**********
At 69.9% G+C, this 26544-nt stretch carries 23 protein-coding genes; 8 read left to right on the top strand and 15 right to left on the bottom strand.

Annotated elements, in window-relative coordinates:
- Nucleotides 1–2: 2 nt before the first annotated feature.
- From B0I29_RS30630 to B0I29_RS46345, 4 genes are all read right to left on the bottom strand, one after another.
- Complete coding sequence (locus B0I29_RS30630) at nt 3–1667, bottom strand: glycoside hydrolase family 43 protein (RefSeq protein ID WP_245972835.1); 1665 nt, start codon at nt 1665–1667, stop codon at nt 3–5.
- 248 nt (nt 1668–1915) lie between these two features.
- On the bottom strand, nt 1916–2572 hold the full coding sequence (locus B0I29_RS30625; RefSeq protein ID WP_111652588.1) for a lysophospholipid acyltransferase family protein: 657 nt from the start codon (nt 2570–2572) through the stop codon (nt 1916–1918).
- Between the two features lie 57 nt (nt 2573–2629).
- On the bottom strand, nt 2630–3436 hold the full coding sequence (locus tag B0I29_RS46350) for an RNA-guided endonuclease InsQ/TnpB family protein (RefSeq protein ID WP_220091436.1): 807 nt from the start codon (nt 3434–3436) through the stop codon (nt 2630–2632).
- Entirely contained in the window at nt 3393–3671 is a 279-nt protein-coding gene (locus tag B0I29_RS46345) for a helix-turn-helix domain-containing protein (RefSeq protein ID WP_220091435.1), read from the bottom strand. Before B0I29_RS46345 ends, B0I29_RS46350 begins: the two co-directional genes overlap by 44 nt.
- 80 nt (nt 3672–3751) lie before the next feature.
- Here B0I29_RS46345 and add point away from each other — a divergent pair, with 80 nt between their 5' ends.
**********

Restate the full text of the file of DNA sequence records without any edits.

At 69.9% G+C, this 26544-nt stretch carries 23 protein-coding genes; 8 read left to right on the top strand and 15 right to left on the bottom strand.

Annotated elements, in window-relative coordinates:
- Nucleotides 1–2: 2 nt before the first annotated feature.
- From B0I29_RS30630 to B0I29_RS46345, 4 genes are all read right to left on the bottom strand, one after another.
- Complete coding sequence (locus B0I29_RS30630) at nt 3–1667, bottom strand: glycoside hydrolase family 43 protein (RefSeq protein ID WP_245972835.1); 1665 nt, start codon at nt 1665–1667, stop codon at nt 3–5.
- 248 nt (nt 1668–1915) lie between these two features.
- On the bottom strand, nt 1916–2572 hold the full coding sequence (locus B0I29_RS30625; RefSeq protein ID WP_111652588.1) for a lysophospholipid acyltransferase family protein: 657 nt from the start codon (nt 2570–2572) through the stop codon (nt 1916–1918).
- Between the two features lie 57 nt (nt 2573–2629).
- On the bottom strand, nt 2630–3436 hold the full coding sequence (locus tag B0I29_RS46350) for an RNA-guided endonuclease InsQ/TnpB family protein (RefSeq protein ID WP_220091436.1): 807 nt from the start codon (nt 3434–3436) through the stop codon (nt 2630–2632).
- Entirely contained in the window at nt 3393–3671 is a 279-nt protein-coding gene (locus tag B0I29_RS46345) for a helix-turn-helix domain-containing protein (RefSeq protein ID WP_220091435.1), read from the bottom strand. Before B0I29_RS46345 ends, B0I29_RS46350 begins: the two co-directional genes overlap by 44 nt.
- 80 nt (nt 3672–3751) lie before the next feature.
- Here B0I29_RS46345 and add point away from each other — a divergent pair, with 80 nt between their 5' ends.